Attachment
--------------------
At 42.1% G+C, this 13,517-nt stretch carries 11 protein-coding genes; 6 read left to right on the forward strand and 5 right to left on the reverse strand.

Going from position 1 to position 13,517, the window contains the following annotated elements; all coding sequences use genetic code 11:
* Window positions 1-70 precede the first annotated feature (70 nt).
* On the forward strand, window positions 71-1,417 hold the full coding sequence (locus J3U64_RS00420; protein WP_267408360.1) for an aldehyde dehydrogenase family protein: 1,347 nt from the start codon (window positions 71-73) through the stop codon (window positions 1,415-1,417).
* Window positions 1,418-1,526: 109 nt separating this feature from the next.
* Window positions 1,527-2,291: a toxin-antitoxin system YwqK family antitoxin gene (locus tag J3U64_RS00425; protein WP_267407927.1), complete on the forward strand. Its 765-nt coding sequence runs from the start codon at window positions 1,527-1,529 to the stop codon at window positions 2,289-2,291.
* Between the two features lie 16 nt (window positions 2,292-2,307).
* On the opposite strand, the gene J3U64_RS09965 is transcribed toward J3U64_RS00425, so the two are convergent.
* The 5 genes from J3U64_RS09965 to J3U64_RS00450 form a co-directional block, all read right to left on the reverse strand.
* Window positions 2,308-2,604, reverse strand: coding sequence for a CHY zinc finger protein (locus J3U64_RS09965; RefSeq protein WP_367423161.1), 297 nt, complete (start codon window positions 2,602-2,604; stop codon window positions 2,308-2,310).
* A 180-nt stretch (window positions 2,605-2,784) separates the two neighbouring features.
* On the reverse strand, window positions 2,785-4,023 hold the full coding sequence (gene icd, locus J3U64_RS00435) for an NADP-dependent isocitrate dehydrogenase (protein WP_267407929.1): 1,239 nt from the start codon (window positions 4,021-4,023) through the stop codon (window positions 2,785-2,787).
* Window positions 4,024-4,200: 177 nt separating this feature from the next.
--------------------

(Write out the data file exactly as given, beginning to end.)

At 42.1% G+C, this 13,517-nt stretch carries 11 protein-coding genes; 6 read left to right on the forward strand and 5 right to left on the reverse strand.

Going from position 1 to position 13,517, the window contains the following annotated elements; all coding sequences use genetic code 11:
* Window positions 1-70 precede the first annotated feature (70 nt).
* On the forward strand, window positions 71-1,417 hold the full coding sequence (locus J3U64_RS00420; protein WP_267408360.1) for an aldehyde dehydrogenase family protein: 1,347 nt from the start codon (window positions 71-73) through the stop codon (window positions 1,415-1,417).
* Window positions 1,418-1,526: 109 nt separating this feature from the next.
* Window positions 1,527-2,291: a toxin-antitoxin system YwqK family antitoxin gene (locus tag J3U64_RS00425; protein WP_267407927.1), complete on the forward strand. Its 765-nt coding sequence runs from the start codon at window positions 1,527-1,529 to the stop codon at window positions 2,289-2,291.
* Between the two features lie 16 nt (window positions 2,292-2,307).
* On the opposite strand, the gene J3U64_RS09965 is transcribed toward J3U64_RS00425, so the two are convergent.
* The 5 genes from J3U64_RS09965 to J3U64_RS00450 form a co-directional block, all read right to left on the reverse strand.
* Window positions 2,308-2,604, reverse strand: coding sequence for a CHY zinc finger protein (locus J3U64_RS09965; RefSeq protein WP_367423161.1), 297 nt, complete (start codon window positions 2,602-2,604; stop codon window positions 2,308-2,310).
* A 180-nt stretch (window positions 2,605-2,784) separates the two neighbouring features.
* On the reverse strand, window positions 2,785-4,023 hold the full coding sequence (gene icd, locus J3U64_RS00435) for an NADP-dependent isocitrate dehydrogenase (protein WP_267407929.1): 1,239 nt from the start codon (window positions 4,021-4,023) through the stop codon (window positions 2,785-2,787).
* Window positions 4,024-4,200: 177 nt separating this feature from the next.